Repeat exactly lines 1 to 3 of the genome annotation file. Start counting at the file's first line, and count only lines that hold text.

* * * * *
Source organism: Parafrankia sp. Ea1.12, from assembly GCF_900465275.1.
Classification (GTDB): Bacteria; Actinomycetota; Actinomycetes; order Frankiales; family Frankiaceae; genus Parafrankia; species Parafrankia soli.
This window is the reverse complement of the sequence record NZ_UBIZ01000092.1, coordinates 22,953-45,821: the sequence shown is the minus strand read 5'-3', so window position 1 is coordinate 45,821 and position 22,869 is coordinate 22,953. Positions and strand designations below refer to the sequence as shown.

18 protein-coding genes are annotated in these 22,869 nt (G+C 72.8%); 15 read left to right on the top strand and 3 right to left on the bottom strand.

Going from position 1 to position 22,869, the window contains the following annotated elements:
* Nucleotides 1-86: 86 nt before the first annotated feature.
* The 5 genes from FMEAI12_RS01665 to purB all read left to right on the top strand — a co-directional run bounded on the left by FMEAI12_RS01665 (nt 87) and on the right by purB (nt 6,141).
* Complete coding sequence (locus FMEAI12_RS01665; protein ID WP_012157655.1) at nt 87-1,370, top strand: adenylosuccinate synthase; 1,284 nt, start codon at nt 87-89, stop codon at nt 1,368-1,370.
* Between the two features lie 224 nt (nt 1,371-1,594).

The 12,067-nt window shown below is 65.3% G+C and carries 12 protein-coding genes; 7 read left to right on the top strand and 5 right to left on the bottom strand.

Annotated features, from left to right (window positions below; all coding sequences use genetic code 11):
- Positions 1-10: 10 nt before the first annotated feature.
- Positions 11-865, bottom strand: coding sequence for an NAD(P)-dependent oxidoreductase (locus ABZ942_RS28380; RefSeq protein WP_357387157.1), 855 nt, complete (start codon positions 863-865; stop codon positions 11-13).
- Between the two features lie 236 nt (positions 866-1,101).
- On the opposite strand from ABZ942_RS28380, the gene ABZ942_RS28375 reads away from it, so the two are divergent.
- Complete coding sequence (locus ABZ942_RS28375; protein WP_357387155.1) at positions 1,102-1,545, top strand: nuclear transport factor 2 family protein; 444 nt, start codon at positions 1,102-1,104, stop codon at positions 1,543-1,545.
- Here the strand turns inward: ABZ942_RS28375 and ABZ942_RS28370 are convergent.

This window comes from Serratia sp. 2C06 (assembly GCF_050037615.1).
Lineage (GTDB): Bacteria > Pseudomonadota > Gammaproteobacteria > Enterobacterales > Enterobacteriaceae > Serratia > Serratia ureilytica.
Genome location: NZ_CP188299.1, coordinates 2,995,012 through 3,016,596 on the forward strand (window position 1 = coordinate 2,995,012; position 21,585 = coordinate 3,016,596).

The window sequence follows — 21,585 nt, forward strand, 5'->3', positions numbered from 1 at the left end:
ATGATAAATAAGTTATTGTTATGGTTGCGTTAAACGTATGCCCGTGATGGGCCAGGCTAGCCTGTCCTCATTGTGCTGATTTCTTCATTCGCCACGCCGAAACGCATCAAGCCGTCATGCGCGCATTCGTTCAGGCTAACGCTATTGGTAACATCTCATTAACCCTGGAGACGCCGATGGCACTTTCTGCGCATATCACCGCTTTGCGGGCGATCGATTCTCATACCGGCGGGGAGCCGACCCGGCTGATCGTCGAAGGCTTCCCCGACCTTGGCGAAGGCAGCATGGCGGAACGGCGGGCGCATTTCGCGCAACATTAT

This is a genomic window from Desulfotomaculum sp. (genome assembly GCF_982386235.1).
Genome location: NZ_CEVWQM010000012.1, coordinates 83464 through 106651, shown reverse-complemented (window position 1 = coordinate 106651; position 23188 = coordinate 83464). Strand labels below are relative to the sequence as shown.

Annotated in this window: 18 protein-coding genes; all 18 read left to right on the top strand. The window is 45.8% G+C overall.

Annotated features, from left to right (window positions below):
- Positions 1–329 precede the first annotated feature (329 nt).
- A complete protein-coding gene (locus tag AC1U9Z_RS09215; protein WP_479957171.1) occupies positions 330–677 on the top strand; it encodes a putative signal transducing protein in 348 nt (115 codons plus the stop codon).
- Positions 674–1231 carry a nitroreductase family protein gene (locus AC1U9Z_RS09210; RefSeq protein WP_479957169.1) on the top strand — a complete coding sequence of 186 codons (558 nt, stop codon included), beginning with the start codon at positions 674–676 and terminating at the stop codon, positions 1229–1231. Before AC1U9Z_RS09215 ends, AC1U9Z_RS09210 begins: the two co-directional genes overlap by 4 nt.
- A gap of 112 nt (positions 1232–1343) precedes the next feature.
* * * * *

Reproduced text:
Source organism: Parafrankia sp. Ea1.12, from assembly GCF_900465275.1.
Classification (GTDB): Bacteria; Actinomycetota; Actinomycetes; order Frankiales; family Frankiaceae; genus Parafrankia; species Parafrankia soli.
This window is the reverse complement of the sequence record NZ_UBIZ01000092.1, coordinates 22,953-45,821: the sequence shown is the minus strand read 5'-3', so window position 1 is coordinate 45,821 and position 22,869 is coordinate 22,953. Positions and strand designations below refer to the sequence as shown.